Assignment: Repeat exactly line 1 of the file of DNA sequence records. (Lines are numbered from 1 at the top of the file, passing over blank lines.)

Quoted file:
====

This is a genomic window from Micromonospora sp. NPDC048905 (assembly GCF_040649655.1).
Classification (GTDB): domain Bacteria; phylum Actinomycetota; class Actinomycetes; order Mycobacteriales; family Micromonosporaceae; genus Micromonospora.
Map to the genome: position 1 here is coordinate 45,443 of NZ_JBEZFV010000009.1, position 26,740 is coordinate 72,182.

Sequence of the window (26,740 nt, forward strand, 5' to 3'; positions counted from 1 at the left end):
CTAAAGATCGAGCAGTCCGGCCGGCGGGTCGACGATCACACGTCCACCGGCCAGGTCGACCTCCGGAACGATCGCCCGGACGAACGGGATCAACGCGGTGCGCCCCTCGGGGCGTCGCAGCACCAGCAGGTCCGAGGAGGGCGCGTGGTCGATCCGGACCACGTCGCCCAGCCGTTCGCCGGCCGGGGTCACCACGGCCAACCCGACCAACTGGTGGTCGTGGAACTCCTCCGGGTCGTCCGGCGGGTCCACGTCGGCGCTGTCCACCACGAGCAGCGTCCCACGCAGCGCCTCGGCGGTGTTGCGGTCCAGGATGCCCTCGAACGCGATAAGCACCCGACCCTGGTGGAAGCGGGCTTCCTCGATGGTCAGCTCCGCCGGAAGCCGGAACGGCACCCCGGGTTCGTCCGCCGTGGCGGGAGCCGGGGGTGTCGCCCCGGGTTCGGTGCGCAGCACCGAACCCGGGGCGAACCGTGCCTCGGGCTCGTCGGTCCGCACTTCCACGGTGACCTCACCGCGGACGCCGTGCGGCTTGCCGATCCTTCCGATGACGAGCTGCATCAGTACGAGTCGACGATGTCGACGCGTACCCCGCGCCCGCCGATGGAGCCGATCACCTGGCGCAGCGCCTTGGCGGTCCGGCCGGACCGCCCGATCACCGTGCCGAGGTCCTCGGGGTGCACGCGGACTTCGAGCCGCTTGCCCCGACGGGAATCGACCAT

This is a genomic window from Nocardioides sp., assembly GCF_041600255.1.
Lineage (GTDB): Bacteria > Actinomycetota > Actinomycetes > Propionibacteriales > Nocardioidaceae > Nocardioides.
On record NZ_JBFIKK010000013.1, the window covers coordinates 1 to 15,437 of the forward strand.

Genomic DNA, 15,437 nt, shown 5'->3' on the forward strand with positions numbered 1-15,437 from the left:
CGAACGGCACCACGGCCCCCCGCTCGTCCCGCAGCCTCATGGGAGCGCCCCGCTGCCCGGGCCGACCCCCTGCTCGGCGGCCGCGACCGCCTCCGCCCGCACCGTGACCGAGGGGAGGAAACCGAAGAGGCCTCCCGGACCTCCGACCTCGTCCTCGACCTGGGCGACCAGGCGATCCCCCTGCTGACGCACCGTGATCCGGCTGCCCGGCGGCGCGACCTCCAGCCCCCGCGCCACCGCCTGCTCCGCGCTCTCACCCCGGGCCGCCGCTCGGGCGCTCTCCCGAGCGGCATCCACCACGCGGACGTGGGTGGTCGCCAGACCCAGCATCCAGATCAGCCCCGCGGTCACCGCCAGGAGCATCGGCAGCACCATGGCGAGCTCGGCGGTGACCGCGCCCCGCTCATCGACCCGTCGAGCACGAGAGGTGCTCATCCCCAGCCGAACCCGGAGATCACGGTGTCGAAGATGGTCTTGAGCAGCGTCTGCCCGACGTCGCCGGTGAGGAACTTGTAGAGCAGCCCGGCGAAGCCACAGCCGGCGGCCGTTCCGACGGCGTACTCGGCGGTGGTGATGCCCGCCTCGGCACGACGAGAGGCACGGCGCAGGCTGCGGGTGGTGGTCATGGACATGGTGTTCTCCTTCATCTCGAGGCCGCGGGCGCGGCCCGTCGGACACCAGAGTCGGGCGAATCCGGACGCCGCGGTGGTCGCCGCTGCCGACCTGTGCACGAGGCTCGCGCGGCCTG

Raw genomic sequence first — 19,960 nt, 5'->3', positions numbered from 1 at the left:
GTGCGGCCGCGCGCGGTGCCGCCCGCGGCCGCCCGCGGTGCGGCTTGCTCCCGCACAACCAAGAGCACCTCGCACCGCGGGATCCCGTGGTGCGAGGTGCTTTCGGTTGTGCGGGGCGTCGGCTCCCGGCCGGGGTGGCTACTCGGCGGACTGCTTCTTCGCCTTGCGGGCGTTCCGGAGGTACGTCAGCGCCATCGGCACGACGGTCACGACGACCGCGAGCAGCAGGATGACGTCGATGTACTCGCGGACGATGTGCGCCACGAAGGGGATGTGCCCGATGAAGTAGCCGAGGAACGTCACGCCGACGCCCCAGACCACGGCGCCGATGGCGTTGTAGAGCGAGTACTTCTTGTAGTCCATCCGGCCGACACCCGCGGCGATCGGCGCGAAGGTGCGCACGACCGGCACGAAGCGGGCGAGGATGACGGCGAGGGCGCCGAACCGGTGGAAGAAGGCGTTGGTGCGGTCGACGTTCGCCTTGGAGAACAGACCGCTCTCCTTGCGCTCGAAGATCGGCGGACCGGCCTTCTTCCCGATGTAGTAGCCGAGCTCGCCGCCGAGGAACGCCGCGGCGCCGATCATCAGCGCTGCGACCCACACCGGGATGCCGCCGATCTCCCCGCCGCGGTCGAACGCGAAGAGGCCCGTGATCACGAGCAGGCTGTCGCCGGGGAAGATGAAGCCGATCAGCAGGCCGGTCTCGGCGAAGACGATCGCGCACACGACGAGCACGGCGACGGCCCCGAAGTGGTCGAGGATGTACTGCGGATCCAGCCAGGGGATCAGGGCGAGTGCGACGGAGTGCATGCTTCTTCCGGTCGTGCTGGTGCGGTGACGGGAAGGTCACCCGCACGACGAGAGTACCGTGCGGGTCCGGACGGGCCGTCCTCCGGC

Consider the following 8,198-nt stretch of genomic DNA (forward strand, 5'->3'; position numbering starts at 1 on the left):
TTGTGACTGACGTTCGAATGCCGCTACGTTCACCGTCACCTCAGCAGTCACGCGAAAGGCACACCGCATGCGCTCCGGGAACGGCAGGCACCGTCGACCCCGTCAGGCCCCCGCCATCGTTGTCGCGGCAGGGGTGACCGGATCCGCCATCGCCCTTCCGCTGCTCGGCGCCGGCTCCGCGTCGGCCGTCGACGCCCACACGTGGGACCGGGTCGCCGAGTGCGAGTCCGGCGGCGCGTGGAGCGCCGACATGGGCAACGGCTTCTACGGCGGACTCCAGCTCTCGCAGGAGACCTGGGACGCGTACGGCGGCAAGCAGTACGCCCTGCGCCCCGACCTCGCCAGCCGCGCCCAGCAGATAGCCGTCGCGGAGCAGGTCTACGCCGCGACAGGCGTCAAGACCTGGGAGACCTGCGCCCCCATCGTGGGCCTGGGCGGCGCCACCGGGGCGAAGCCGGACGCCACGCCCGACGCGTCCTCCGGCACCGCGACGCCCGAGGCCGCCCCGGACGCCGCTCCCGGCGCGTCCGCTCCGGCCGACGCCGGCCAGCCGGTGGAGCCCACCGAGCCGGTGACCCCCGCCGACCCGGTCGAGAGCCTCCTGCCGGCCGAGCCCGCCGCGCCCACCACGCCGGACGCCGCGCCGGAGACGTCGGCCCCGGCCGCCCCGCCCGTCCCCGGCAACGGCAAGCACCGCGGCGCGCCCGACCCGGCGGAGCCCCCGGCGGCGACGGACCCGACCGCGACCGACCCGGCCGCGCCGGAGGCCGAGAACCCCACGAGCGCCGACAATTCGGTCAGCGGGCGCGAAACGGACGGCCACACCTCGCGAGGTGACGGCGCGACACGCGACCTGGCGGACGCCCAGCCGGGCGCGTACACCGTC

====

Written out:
This is a genomic window from Micromonospora sp. NPDC048905 (assembly GCF_040649655.1).